Stems: from a tufted rootstock. Leaves: alternate, leaflets mostly two to three divided, the divisions from round-oval to oblong-linear. Flowers: dense, corolla with rounded lobes. Fruit: ovules three in each cell.

This species of Greek Valerian grows at high altitudes, the bright blue flowers being erect, fragrant, and growing in densely congested heads. The plant is hairy, the petioles of the radical leaves are conspicuously scarious-dilated and sheathing at the base, and the leaflets are very small, and so crowded that they appear to be growing in fascicles or whorls.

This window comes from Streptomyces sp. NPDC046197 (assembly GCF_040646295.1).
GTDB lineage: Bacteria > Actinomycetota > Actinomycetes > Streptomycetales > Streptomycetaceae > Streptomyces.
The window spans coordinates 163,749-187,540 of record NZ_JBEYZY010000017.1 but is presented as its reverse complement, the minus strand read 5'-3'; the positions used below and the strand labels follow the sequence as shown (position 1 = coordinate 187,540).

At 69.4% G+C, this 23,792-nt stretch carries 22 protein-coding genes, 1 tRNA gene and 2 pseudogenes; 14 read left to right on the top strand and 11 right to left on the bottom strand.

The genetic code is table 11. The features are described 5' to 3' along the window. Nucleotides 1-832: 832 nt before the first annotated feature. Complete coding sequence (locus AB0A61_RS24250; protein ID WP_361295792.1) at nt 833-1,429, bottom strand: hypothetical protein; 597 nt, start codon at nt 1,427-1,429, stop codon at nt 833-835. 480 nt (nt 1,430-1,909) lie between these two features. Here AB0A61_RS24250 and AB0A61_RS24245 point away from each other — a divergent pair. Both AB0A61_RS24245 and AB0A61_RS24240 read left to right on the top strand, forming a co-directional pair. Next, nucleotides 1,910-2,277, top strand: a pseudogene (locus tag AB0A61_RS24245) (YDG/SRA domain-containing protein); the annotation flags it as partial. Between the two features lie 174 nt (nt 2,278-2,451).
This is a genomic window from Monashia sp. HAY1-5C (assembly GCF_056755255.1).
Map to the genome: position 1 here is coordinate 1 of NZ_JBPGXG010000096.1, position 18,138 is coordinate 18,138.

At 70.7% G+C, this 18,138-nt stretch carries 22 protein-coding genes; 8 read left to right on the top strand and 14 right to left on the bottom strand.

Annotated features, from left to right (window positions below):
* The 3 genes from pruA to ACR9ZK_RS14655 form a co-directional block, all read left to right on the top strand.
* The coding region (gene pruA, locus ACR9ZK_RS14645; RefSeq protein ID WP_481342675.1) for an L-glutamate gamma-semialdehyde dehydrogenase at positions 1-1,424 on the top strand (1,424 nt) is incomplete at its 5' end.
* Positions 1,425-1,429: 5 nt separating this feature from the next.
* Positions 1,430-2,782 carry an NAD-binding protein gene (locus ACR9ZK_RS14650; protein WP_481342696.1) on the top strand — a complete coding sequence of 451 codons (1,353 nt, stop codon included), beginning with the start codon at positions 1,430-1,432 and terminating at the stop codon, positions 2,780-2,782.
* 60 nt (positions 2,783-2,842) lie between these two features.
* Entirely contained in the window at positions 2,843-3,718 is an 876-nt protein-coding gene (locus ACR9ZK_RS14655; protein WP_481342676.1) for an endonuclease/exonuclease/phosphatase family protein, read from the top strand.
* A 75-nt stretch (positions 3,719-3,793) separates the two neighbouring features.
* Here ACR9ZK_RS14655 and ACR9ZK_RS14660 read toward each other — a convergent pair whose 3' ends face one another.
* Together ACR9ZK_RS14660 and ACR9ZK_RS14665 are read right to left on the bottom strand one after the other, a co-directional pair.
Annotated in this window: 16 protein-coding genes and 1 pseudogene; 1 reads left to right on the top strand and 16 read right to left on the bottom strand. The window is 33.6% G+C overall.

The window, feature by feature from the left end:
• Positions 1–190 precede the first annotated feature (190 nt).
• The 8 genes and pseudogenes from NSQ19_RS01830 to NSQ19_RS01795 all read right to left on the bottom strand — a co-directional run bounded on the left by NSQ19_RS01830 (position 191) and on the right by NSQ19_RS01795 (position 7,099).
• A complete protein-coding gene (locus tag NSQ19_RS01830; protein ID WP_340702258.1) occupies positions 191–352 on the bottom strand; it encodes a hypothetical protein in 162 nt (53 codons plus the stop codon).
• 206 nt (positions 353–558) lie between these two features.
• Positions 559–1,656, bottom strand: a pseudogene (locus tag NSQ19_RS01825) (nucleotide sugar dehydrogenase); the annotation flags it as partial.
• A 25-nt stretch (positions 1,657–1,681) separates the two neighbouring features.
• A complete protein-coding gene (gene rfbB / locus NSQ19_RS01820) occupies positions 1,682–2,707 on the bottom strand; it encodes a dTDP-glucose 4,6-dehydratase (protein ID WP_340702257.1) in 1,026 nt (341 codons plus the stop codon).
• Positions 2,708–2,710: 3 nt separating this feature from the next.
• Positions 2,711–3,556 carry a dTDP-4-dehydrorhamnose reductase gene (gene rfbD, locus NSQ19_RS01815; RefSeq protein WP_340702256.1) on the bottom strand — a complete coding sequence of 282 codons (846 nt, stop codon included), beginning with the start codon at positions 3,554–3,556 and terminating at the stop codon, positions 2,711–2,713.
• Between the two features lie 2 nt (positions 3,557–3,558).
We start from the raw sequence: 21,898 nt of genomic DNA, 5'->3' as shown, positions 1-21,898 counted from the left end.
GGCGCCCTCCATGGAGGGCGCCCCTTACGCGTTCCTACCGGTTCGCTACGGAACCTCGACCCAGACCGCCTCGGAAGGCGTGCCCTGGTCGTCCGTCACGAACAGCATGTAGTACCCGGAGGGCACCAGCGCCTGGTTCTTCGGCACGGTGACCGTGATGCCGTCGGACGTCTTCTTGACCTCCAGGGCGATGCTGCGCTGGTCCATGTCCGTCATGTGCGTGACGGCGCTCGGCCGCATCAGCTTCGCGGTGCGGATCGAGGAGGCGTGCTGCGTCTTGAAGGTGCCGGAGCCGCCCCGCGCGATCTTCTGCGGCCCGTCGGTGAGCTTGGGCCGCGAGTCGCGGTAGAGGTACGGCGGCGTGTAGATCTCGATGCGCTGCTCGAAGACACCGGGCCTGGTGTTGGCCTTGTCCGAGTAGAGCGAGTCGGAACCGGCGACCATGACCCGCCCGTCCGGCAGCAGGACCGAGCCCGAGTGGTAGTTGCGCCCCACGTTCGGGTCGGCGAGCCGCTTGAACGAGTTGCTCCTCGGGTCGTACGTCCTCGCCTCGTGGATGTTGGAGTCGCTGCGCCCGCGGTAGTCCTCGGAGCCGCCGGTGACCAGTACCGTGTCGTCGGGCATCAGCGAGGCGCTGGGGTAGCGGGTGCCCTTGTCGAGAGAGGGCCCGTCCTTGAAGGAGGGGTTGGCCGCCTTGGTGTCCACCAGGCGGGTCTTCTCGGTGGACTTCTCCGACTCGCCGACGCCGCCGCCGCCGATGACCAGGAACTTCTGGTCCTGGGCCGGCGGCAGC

Polemonium humile, or Purple Greek Valerian, has shorter, stouter stems than the preceding species, and is much branched. The leaflets are mostly oblong, and the purplish flowers grow in flat-topped clusters, the ample, rounded lobes of the corolla being much longer than the tube. The seeds are one or two in each cell. This is almost an arctic-alpine plant.